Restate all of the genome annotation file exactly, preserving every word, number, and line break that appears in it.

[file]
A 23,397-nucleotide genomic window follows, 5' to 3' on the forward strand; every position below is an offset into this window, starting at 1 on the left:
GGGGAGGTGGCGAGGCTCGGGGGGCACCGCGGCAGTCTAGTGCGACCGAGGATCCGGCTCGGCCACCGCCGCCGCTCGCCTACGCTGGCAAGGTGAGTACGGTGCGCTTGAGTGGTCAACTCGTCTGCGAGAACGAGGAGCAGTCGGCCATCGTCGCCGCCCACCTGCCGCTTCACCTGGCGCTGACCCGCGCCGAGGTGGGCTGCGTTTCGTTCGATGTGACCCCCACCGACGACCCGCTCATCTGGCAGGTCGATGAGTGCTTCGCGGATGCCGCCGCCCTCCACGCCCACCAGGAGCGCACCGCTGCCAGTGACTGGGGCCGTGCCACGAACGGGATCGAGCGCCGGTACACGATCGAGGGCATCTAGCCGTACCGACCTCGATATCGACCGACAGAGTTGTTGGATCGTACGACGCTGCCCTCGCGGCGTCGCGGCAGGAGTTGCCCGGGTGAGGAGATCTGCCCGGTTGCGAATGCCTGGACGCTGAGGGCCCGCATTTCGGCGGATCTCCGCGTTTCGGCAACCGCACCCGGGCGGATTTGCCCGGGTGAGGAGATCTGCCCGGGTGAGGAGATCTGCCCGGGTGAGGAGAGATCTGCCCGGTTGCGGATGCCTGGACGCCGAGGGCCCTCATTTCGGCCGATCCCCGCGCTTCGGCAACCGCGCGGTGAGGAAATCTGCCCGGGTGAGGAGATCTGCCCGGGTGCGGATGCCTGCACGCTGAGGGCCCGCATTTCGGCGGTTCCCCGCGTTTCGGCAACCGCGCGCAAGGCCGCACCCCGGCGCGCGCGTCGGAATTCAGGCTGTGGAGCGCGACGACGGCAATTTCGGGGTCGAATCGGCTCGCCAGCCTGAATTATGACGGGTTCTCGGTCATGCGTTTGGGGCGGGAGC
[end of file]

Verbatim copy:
A 23,397-nucleotide genomic window follows, 5' to 3' on the forward strand; every position below is an offset into this window, starting at 1 on the left:
GGGGAGGTGGCGAGGCTCGGGGGGCACCGCGGCAGTCTAGTGCGACCGAGGATCCGGCTCGGCCACCGCCGCCGCTCGCCTACGCTGGCAAGGTGAGTACGGTGCGCTTGAGTGGTCAACTCGTCTGCGAGAACGAGGAGCAGTCGGCCATCGTCGCCGCCCACCTGCCGCTTCACCTGGCGCTGACCCGCGCCGAGGTGGGCTGCGTTTCGTTCGATGTGACCCCCACCGACGACCCGCTCATCTGGCAGGTCGATGAGTGCTTCGCGGATGCCGCCGCCCTCCACGCCCACCAGGAGCGCACCGCTGCCAGTGACTGGGGCCGTGCCACGAACGGGATCGAGCGCCGGTACACGATCGAGGGCATCTAGCCGTACCGACCTCGATATCGACCGACAGAGTTGTTGGATCGTACGACGCTGCCCTCGCGGCGTCGCGGCAGGAGTTGCCCGGGTGAGGAGATCTGCCCGGTTGCGAATGCCTGGACGCTGAGGGCCCGCATTTCGGCGGATCTCCGCGTTTCGGCAACCGCACCCGGGCGGATTTGCCCGGGTGAGGAGATCTGCCCGGGTGAGGAGATCTGCCCGGGTGAGGAGAGATCTGCCCGGTTGCGGATGCCTGGACGCCGAGGGCCCTCATTTCGGCCGATCCCCGCGCTTCGGCAACCGCGCGGTGAGGAAATCTGCCCGGGTGAGGAGATCTGCCCGGGTGCGGATGCCTGCACGCTGAGGGCCCGCATTTCGGCGGTTCCCCGCGTTTCGGCAACCGCGCGCAAGGCCGCACCCCGGCGCGCGCGTCGGAATTCAGGCTGTGGAGCGCGACGACGGCAATTTCGGGGTCGAATCGGCTCGCCAGCCTGAATTATGACGGGTTCTCGGTCATGCGTTTGGGGCGGGAGC